David Wain’s Wet Hot American Summer
Nate von Zumwalt, Editorial Coordinator
At some point in the history of leisure there was a grave and universal lapse in judgment—the moment when summertime was declared moviegoing season. Now, it’s not lost on me that summer is an auspicious release time for both big studio and independent films. The kids are out of school and the theater offers respite from the heat—I get it. But personally, I can’t justify being holed up in a theater when there’s a worldwide Vitamin D overdose going on outside. (My condolences to the 95% of Americans currently enduring the wrath of a record-setting heat wave). Surely I occupy a small minority in my aversion to summer moviegoing.
Partialities aside, we’ve curated a short list of our favorite summer/Independence Day/quintessentially American films that have screened at the Sundance Film Festival.
There should be some kind of summer protocol that requires at least one viewing of David Wain’s Wet Hot American Summer, an Official Selection of the 2001 Sundance Film Festival. Wain cleverly incorporates all of the ingredients of a classic summer camp film—all but a genre in itself—while delicately seasoning it with a cast of eccentric characters and heaps of obscure humor. If nothing else, you’ll be treated to a makeout session between Bradley Cooper and Michael Ian Black. The cast is rife with up-and-comers including Janeane Garofalo, David Hyde Pierce, Paul Rudd, Michael Showalter, Michael Ian Black, and Bradley Cooper.
Eros love, lustful love, puppy love—they all defer humbly to summer love. Of course, 500 Days of Summer summons a less innocent, more malign version of ‘summer.’ Director Marc Webb’s nod to urban romance casts Sundance vet Joseph Gordon-Levitt and Zooey Deschanel in starkly contrasting — but equally impressive — roles. Beautifully structured and dominated by inventive montage sequences, Webb’s feature tracks the 500 days of a couple’s relationship—or more aptly, the period of Gordon-Levitt’s mostly-unrequited love.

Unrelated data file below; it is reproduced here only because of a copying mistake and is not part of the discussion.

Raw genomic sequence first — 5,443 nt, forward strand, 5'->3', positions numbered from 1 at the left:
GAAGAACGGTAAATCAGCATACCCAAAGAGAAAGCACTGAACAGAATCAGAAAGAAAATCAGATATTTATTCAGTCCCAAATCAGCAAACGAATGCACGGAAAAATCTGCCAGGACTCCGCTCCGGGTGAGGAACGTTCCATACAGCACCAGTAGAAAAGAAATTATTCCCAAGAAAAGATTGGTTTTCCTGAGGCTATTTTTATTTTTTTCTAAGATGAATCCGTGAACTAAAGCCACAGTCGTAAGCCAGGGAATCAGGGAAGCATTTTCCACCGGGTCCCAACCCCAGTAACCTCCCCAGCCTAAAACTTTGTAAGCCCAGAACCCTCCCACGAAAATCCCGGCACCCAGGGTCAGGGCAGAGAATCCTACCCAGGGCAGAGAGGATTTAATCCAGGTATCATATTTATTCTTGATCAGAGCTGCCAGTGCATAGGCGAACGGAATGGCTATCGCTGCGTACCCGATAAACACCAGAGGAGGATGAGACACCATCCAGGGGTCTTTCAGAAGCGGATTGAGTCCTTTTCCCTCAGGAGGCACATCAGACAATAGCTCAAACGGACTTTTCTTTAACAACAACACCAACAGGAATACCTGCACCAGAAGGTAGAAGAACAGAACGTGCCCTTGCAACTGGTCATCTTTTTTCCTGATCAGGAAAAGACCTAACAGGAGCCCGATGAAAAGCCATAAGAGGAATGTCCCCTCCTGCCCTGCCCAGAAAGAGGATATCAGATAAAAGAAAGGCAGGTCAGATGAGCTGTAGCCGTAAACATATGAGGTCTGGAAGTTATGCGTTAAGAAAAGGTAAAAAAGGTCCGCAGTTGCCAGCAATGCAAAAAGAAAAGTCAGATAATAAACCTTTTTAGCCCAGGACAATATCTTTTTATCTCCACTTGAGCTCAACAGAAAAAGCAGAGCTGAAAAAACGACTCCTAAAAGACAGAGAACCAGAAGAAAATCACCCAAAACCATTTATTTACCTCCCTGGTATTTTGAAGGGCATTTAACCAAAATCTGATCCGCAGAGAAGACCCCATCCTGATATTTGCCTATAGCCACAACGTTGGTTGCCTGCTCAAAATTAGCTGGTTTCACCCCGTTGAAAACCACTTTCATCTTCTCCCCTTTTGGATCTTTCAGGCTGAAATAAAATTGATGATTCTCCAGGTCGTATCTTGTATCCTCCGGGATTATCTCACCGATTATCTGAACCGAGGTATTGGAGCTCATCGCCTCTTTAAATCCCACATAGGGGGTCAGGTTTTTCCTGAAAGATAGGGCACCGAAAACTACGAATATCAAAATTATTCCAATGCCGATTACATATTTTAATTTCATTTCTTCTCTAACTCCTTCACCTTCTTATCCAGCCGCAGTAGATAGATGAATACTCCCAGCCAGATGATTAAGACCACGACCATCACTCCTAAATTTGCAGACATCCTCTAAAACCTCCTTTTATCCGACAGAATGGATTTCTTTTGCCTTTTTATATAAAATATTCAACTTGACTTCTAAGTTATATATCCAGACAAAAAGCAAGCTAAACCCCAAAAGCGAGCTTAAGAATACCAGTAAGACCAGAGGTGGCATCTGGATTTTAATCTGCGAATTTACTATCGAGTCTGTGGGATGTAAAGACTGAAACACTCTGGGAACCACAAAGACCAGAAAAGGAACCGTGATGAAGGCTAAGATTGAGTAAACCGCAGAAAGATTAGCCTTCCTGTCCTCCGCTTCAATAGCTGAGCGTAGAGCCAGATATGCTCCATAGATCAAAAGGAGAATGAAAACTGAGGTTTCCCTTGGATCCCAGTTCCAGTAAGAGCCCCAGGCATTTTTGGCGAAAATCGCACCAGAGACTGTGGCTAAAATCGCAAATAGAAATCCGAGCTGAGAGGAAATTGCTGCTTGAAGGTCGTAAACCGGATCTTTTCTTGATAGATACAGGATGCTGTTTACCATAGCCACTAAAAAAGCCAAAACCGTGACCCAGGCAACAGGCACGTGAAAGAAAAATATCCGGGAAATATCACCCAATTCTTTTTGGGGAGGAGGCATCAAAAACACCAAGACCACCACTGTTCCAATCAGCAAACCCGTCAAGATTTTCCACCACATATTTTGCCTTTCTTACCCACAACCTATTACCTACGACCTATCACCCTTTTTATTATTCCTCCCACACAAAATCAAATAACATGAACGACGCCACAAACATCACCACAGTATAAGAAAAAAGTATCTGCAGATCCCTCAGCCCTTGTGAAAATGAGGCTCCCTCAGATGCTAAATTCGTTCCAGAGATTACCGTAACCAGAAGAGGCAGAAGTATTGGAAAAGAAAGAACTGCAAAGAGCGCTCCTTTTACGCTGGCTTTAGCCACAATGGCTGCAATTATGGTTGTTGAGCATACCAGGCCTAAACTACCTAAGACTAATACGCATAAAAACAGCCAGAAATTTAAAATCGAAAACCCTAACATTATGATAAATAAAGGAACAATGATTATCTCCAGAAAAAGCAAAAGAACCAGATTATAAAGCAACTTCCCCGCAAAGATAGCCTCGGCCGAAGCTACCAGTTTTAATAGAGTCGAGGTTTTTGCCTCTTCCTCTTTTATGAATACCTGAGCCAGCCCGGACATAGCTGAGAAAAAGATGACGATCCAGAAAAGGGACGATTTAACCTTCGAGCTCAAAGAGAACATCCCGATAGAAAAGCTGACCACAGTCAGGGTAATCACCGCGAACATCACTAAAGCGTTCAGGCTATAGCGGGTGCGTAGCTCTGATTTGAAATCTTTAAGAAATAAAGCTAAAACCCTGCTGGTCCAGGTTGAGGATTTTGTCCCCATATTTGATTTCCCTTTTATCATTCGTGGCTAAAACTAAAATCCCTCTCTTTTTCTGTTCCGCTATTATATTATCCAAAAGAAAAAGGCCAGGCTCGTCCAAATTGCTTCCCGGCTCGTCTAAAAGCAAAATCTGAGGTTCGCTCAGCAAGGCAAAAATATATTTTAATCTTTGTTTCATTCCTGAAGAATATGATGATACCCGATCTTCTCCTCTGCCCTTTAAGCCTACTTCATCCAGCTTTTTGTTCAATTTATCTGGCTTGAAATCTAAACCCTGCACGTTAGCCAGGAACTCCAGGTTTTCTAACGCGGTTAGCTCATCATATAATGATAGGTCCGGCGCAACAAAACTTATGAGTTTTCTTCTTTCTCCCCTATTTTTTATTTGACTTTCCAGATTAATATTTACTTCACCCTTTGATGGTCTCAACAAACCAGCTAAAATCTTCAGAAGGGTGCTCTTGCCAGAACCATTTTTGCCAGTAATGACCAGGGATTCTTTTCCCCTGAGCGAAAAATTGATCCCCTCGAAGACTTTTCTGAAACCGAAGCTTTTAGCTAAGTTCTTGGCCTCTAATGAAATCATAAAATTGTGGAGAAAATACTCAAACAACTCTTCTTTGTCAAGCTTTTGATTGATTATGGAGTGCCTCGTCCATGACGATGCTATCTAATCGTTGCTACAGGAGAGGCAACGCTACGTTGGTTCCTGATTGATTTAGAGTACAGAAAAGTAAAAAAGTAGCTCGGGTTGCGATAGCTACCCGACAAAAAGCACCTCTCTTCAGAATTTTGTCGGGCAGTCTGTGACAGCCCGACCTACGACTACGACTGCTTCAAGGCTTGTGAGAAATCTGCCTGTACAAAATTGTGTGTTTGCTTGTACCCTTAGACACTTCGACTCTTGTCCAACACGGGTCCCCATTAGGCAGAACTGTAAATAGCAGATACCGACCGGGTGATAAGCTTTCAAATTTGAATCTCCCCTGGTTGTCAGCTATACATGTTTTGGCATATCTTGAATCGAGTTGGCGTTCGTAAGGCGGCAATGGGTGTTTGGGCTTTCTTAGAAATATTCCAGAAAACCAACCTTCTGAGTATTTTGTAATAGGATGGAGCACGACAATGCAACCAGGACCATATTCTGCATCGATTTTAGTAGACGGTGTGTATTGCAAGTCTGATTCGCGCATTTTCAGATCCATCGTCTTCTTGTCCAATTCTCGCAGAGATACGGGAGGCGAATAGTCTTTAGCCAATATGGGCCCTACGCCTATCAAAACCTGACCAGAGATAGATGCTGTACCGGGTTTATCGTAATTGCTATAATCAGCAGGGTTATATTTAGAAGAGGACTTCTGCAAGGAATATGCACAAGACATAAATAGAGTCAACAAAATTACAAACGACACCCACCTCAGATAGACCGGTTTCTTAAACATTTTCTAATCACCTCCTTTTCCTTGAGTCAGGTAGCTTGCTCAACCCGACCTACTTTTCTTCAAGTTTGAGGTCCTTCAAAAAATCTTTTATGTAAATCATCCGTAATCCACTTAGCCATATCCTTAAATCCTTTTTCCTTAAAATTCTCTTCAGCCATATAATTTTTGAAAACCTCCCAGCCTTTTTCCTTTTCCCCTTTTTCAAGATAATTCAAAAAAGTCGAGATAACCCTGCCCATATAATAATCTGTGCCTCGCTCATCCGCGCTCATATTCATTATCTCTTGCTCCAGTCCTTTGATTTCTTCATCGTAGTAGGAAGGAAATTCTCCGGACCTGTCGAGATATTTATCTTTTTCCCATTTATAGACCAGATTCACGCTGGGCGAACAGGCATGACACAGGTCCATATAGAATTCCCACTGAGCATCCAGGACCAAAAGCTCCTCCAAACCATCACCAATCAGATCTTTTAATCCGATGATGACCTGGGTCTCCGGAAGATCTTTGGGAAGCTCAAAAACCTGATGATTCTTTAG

If ever there were a man who could demarcate between the pseudo-heroes of an athlete-obsessed culture and the bona fide heroes who defend our country, it was Pat Tillman. He was both. Immediately following 9/11, Tillman selflessly abandoned his lucrative professional football career for a chance to serve his country. After several tours overseas, Tillman was killed in Afghanistan, sparking a media frenzy fraught with propaganda and misinformation. Director Amir Bar-Lev’s incendiary exposé leads a deep dive into the Pentagon’s cover-up and betrayal of one of their own, and a family bent on revealing the truth.
Danfung Dennis’ gripping documentary tracks the physical and emotional recuperation of a U.S. Marine after narrowly surviving an insurgent attack in southern Afghanistan. Emerging from a genre laden with war docs, Hell and Back Again finds originality in a narrative that hits extremely close to home and keenly examines the atrocities of war from a humanistic perspective. Dennis crafts a sobering film that juxtaposes the chaos of war with the normality of home, eventually revealing that the line between the two has become indelibly blurred.
Leave it to the man who fashioned one of the most iconic summer films of all-time to help usher in the sweltering heat. Spike Lee’s Red Hook Summer premiered at the 2012 Sundance Film Festival accompanied by adamant statements from the director that it is not just another Do the Right Thing. Though the parallels are there: Brooklyn, summer, African-American culture. But rather than a commentary on race-related violence, Red Hook Summer sees a young boy’s cozy Atlanta life displaced when his mother ships him to the Red Hook housing project for the summer, where his preacher grandfather is intent on helping the boy find the Lord.